The Centers for Medicare & Medicaid Services (CMS) could formally release new COVID-19 reporting guidelines for nursing homes as soon as this week, sources told the Wall Street Journal Sunday.
The publication had few other details about the exact scope of a potential CMS order, with a spokesperson telling the Wall Street Journal that “the agency remains committed to greater transparency.”
The news comes amid a growing public push for the federal government to release more information about coronavirus outbreaks at the nation’s nursing homes.
While some states have implemented new disclosure requirements for skilled nursing facilities and other long-term care sites in the wake of COVID-19 outbreaks, CMS has not yet issued federal-level rules or recommendations for the more than 15,000 nursing homes it oversees.
NBC News on Friday estimated the death toll at nursing facilities around the country at more than 2,200, while the New York Times covered the rising number of COVID-19 fatalities at New York State buildings — which the paper counted at “nearly 2,000” — on the front page of its Sunday edition.
A USA Today investigation, published Monday, found more than 3,000 COVID-19 deaths associated with nursing homes, with positive cases at at least 2,300 properties across the country.
But the publication noted that not every state was able to provide firm numbers of cases and deaths, leading USA Today to conclude that the true count must be higher.
“Six states did not respond, including Florida, a retirement haven,” USA Today reported. “Another six states said they were compiling numbers but declined to provide some or all of them. Thirteen states could only provide partial data, citing various reasons including that they were not tracking deaths specifically in nursing homes or couldn’t separate staff and residents who have tested positive.”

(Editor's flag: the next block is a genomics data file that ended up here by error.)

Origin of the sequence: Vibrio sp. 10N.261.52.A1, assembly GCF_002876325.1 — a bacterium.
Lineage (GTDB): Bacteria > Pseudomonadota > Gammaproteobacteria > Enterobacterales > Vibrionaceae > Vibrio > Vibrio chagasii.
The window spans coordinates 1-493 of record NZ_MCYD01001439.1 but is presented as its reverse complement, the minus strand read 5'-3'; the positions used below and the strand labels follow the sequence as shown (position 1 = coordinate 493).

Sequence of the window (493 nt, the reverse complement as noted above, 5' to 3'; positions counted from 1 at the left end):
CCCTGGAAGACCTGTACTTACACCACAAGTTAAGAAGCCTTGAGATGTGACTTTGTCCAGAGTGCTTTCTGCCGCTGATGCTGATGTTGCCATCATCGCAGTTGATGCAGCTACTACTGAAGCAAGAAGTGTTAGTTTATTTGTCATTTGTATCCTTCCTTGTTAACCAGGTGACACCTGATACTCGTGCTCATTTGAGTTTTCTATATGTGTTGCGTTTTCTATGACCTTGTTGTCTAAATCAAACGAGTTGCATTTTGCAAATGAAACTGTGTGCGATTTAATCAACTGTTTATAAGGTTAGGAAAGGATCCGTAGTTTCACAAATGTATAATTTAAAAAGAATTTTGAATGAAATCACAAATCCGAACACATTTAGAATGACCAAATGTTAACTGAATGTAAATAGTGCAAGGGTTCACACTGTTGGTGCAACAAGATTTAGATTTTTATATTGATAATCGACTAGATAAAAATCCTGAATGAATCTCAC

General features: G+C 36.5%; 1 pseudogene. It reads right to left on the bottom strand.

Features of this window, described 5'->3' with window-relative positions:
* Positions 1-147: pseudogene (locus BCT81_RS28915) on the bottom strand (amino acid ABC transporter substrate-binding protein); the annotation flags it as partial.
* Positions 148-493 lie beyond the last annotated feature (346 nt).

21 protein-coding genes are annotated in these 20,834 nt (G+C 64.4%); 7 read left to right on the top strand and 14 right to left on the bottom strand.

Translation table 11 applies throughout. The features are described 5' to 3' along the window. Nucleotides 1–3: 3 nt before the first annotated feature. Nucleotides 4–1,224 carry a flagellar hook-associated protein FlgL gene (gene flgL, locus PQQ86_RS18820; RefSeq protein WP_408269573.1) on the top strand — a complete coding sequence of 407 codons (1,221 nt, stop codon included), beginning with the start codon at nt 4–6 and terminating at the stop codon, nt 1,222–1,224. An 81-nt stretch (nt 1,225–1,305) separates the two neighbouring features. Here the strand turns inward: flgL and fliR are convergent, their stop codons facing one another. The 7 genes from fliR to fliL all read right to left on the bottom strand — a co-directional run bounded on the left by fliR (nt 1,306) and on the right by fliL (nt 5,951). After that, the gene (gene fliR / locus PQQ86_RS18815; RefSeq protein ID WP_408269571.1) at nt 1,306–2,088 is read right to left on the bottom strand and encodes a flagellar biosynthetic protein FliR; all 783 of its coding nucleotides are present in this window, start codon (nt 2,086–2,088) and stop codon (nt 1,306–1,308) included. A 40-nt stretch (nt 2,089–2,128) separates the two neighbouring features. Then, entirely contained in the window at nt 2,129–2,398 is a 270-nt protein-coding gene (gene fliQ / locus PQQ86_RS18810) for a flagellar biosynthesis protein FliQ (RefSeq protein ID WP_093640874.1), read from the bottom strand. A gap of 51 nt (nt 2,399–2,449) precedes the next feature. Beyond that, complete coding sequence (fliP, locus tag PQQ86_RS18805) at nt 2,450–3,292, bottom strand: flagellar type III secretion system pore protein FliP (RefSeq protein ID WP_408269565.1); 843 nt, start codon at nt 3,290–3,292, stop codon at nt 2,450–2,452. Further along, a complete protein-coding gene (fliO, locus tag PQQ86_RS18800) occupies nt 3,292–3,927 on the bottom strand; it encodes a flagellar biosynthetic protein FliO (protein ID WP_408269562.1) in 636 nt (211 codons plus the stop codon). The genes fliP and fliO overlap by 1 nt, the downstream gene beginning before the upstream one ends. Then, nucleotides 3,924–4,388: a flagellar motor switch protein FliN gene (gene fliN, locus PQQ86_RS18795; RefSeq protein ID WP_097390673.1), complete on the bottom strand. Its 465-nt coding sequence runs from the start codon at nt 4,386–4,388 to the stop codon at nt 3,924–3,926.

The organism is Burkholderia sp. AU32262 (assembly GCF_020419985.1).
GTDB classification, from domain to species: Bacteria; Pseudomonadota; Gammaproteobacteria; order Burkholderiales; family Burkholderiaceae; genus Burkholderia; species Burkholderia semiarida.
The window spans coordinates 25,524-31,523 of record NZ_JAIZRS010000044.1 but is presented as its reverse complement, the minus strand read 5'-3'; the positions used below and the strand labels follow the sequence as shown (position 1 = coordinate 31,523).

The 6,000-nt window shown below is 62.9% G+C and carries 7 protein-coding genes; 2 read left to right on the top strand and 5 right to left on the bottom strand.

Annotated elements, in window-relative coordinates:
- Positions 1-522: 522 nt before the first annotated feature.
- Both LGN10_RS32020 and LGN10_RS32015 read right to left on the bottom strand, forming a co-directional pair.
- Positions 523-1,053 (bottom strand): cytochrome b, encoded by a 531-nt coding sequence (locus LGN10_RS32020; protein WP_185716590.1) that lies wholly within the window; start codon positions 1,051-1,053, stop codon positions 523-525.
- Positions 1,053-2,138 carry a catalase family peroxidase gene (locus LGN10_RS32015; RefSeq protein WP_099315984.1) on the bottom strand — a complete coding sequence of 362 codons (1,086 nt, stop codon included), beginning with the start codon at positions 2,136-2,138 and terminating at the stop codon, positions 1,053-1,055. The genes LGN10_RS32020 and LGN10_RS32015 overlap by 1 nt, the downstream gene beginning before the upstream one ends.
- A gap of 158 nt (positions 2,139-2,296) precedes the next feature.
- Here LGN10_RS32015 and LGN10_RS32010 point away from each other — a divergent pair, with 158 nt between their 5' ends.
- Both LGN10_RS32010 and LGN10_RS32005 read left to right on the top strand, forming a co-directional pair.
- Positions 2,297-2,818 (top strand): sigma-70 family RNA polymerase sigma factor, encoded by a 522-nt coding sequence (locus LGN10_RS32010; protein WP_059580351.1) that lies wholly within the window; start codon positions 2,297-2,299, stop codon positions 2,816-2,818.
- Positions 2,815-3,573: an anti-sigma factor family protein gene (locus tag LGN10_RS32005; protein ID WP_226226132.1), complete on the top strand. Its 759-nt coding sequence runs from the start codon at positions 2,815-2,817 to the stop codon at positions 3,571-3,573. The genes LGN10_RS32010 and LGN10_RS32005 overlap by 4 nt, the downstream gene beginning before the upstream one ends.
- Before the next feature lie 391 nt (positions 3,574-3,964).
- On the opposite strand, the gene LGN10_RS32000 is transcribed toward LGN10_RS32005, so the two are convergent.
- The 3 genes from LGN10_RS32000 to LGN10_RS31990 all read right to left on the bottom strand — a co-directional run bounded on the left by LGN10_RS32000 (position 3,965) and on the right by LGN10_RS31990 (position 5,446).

The American Health Care Association (AHCA) stepped out in front of the federal government over the weekend, urging its members to report all COVID-19 cases to state survey agencies — CMS’s on-the-ground affiliates that conduct routine inspections of nursing homes.
“We encourage CMS to use this data, in collaboration with other federal agencies, to help target PPE and testing resources that long term care providers desperately need,” AHCA president and CEO Mark Parkinson said in a statement. “Without testing it will be hard to keep state and federal agencies apprised of how this virus is spreading and get the help facilities desperately need.”
Industry trade group LeadingAge also emphasized the importance of data reporting amid the COVID-19 pandemic.
“We underscore our earlier recommendation to our nursing home members that reporting COVID-19 positive cases to their local health departments is paramount,” LeadingAge president and CEO Katie Smith Sloan said in a statement. “With supplies of personal protective equipment and testing resources in extremely short supply nationwide, case numbers are a critical piece of information to help determine supply prioritization.”
Two U.S. senators earlier this month wrote a letter demanding that CMS and the Centers for Disease Control & Prevention (CDC) release a public list of all facilities with COVID-19 cases, giving the agencies a deadline of April 16 to respond.
“At a time when this information could be vital to the health and safety of Americans, it is imperative that the list of facilities with a COVID-19 case, among residents and staff, be made public and shared with relevant health care providers, authorities, and Congress on a real-time basis,” Sens. Bob Casey and Ron Wyden wrote.